The authorities appear to support the position of the judges. For instance, the Supreme Court, in the case of Edibo v. the State (2007) 13 NWLR (Pt. 1051) p. 306, set aside the conviction and sentence of the appellant and others who were charged with culpable homicide punishable by death on the ground that it was unconstitutional for the trial judge to have taken their pleas in his chambers. The apex court held that the judge’s chambers were not a public place.
The question many judges are asking is, will a court hearing held through Zoom or Skype be considered to have been held in a public place?
Matters got to a head when the Senate penultimate week, held that until a bill is passed into, court proceedings or hearings conducted via zoom, skype, WhatsApp video or any other social media platform or technological innovation would be deemed illegal. For this reason, a bill seeking to legalise virtual court proceedings in line with present social distancing measures aimed at containing the spread of the coronavirus pandemic in the country passed for first reading on the floor of the chamber.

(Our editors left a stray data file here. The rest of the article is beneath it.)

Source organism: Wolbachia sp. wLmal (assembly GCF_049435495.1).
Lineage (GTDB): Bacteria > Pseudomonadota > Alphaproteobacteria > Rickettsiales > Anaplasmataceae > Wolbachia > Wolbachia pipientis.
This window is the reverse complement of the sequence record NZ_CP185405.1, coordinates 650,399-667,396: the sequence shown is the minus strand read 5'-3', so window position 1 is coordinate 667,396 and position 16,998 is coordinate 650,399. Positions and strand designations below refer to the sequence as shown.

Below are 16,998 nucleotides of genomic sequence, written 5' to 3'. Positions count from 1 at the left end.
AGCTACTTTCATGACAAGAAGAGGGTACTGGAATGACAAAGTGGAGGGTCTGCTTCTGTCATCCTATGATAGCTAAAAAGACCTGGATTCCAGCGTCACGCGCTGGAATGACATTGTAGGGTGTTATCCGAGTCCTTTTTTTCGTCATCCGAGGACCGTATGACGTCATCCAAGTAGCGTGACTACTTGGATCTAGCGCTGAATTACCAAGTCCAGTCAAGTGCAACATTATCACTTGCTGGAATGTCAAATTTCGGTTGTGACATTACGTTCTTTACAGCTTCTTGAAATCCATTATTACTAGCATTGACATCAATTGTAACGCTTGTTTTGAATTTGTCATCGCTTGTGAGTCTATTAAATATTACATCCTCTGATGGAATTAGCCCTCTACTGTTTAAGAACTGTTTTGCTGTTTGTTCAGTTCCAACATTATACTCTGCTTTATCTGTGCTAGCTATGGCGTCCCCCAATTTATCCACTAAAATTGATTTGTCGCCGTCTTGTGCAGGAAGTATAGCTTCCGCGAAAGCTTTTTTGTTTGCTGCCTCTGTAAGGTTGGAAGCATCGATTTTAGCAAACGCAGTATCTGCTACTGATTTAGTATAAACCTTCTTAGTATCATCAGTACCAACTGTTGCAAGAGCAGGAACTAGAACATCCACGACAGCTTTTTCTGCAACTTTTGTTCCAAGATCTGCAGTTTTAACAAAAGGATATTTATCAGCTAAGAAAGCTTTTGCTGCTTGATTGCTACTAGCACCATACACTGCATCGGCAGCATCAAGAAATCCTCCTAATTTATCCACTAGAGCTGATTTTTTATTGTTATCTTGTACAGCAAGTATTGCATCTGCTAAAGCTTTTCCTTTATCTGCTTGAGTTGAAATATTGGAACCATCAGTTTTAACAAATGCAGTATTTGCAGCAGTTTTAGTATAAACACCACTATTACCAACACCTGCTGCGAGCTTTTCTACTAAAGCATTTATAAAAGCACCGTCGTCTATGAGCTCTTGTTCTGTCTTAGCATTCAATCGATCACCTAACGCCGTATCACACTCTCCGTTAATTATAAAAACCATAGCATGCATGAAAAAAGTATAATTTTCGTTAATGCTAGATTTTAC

The sponsor of the bill, titled: ‘1999 Constitution of the Federal Republic of Nigeria (Alteration) Bill, 2020,’ Senator Michael Opeyemi Bamidele, said court proceedings or hearings conducted via technological innovation would be deemed legal after the Constitution has been amended to reflect the new proposals. This according to him, endangers the results of proceedings eventually held virtually.
So many questions have since arisen from the debate trailing the lofty idea which include: Must everything be in black and white before it become operational? Can’t the judiciary on its own fashion out how to run itself through administrative policy guidelines? If the NJC approves a policy, can it be quashed or declared illegal by any court including the Supreme Court when even the Supreme Court is already adopting the guidelines for its sittings? And finally, now that Federal High Court has issued Practice Direction 2020 for the COVID-19 Period, will they still say that virtual court proceedings are illegal?